Baseball and Glove

Remembering Hall Of Fame Pitcher Don Sutton

Don Sutton, longtime Los Angeles Dodgers right-hander who won over 300 games in his legendary Hall of Fame career, has passed away. His son Daron announced on social media that his father died this Monday night in his home in Rancho Mirage, California from cancer, he was 75-years-old. 

“Saddened to share that my dad passed away in his sleep last night. He worked as hard as anyone I’ve ever known and he treated those he encountered with great respect…and he took me to work a lot. For all these things, I am very grateful. Rest In Peace.”

Sutton’s career famously began and ended with the Dodgers. Of the 23 seasons that he played 16 were with the Dodgers; initially from 1966 to 1980, and then returning for his final tour in 1988. He was a four-time All-Star with a career 324-256 mark and a 3.26 ERA. His 324 wins rank 14th in major league history, according to reports from ESPN.

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Dodgers president and CEO Stan Kasten released a statement as well, remembering the legend as a “great ballplayer, great broadcaster, and, most importantly, a great person.”  

“Don left an indelible mark on the Dodger franchise during his 16 seasons in Los Angeles and many of his records continue to stand to this day. I was privileged to have worked with Don in both Atlanta and Washington, and will always cherish our time spent together.”

Sutton also pitched for the Houston Astros, Milwaukee Brewers, Oakland Athletics, and Los Angeles Angels. He was inducted into the Baseball Hall of Fame back in 1998. MLB Commissioner Rob Manfred called Sutton a “model of durability on the mount,” in a tribute he posted this week.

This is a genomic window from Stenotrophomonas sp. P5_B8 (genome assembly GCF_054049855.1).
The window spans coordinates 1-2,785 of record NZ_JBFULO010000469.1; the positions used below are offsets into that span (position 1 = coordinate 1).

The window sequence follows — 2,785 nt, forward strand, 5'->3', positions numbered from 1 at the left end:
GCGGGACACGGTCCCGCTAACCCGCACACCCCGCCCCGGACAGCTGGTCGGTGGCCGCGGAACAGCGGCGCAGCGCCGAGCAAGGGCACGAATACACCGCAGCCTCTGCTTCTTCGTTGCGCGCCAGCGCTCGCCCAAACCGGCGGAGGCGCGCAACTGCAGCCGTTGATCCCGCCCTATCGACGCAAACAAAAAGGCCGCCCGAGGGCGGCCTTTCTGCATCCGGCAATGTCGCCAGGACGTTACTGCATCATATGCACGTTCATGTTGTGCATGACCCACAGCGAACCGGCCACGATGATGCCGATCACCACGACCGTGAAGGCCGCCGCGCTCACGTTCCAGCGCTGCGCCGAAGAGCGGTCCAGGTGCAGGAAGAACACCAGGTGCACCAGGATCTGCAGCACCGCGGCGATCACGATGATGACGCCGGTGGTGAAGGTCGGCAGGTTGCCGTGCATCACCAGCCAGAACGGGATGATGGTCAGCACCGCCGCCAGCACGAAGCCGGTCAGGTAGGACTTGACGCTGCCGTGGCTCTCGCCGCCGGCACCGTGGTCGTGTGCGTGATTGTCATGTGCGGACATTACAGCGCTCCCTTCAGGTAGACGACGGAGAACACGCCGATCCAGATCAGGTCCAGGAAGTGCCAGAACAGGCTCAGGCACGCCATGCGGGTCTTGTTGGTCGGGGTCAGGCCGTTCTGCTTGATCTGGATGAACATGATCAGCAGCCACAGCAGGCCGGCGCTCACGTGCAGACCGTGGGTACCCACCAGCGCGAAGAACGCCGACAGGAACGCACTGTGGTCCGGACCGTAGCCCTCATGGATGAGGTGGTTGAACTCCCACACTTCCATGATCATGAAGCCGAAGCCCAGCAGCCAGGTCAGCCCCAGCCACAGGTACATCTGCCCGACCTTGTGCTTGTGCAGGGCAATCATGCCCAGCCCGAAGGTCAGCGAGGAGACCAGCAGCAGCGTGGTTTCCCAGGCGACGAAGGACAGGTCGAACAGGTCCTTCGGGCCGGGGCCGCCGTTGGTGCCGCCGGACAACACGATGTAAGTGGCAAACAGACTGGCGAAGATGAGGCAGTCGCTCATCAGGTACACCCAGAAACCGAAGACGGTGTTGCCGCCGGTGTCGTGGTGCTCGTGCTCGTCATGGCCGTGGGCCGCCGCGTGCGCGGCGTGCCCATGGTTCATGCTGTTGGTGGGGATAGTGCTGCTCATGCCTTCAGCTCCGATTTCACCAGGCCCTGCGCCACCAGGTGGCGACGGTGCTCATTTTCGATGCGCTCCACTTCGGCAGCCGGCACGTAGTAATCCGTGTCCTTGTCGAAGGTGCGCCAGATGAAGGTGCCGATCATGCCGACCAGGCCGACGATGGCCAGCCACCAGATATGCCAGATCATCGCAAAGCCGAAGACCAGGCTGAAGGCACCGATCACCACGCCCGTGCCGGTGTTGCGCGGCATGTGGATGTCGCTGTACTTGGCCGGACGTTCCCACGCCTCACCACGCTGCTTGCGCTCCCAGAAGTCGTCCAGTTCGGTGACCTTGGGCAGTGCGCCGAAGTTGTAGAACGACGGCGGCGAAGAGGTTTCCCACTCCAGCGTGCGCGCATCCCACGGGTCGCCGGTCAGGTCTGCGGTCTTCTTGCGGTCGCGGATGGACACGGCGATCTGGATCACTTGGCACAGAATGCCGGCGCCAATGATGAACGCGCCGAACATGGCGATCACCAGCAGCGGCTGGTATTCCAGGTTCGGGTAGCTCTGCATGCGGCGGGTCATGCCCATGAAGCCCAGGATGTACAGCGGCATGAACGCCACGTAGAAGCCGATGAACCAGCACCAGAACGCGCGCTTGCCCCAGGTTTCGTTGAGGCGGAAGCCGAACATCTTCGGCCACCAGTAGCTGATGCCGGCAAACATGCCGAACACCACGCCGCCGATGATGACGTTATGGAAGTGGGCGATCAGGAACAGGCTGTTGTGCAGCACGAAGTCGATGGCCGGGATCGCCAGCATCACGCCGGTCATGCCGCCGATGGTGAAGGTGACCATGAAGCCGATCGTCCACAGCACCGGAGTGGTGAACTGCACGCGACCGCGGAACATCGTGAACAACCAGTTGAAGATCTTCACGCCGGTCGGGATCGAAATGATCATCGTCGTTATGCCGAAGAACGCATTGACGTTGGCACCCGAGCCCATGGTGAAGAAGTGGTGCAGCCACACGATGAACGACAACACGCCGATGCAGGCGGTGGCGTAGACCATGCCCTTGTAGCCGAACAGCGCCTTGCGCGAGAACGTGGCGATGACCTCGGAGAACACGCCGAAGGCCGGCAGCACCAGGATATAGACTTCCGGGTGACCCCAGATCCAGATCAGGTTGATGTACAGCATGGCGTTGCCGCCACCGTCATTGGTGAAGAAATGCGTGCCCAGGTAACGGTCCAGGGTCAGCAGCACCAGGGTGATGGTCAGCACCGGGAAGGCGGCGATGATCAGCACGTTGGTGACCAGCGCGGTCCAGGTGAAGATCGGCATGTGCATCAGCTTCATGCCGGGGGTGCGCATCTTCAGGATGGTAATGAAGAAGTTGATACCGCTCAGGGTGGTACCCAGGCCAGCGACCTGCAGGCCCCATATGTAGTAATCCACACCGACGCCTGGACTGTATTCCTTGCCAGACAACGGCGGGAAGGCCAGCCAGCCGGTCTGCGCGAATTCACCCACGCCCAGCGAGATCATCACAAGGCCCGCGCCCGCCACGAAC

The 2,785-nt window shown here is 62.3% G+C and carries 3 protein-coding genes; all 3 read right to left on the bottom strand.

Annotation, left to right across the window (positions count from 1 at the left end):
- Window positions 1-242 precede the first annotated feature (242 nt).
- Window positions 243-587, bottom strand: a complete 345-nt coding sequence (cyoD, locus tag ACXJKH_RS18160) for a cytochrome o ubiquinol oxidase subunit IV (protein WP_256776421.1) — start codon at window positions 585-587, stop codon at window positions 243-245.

“Don Sutton was one of our game’s most consistent winning pitchers across his decorated 23-year career. Throughout his career, Don represented our game with great class, and many will remember his excitement during his trips to Cooperstown. On behalf of Major League Baseball, I extend my deepest condolences to Don’s family, friends and the many fans he earned throughout a memorable life in our National Pastime,” Manfred continued. 

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Sutton is right behind other baseball legends Cy Young and Nolan Ryan in terms of the amount of starts he accomplished throughout his career. According to data reports Sutton recorded just one 20-win season, but managed to earn 10 or more wins in every season he played; except for 1983 and 1988. 

“Sutton ranks third all-time in games started and seventh in innings pitched (5,282⅓). He worked at least 200 innings in 20 of his first 21 seasons, with only the shortened 1981 season interrupting his streak,” according to ESPN. 

Sutton was born in Clio, Alabama in 1945. His family moved to Florida when he was a little older and in high school he became extremely dedicated to playing baseball. In junior college he played before getting signed to the Dodgers as a free agent back in 1964. He made his big league debut on April 14th 1966 when he helped his team defend their World Series championship, and earned his first victory four days later. After his playing career, Sutton still knew he wanted to keep professional baseball in his life, so he became an analyst for the Atlanta Braves for 28 seasons, where he would call games on both radio and television. The Braves recently released a statement remembering all the amazing times they had with Sutton over the years:

“We are deeply saddened by the passing of our dear friend, Don Sutton. A generation of Braves fans came to know his voice. … Don was as feared on the mound as he was beloved in the booth. A 300-game winner who was a four-time All-Star, Don brought an unmatched knowledge of the game and his sharp wit to his calls. But despite all the success, Don never lost his generous character or humble personality.”

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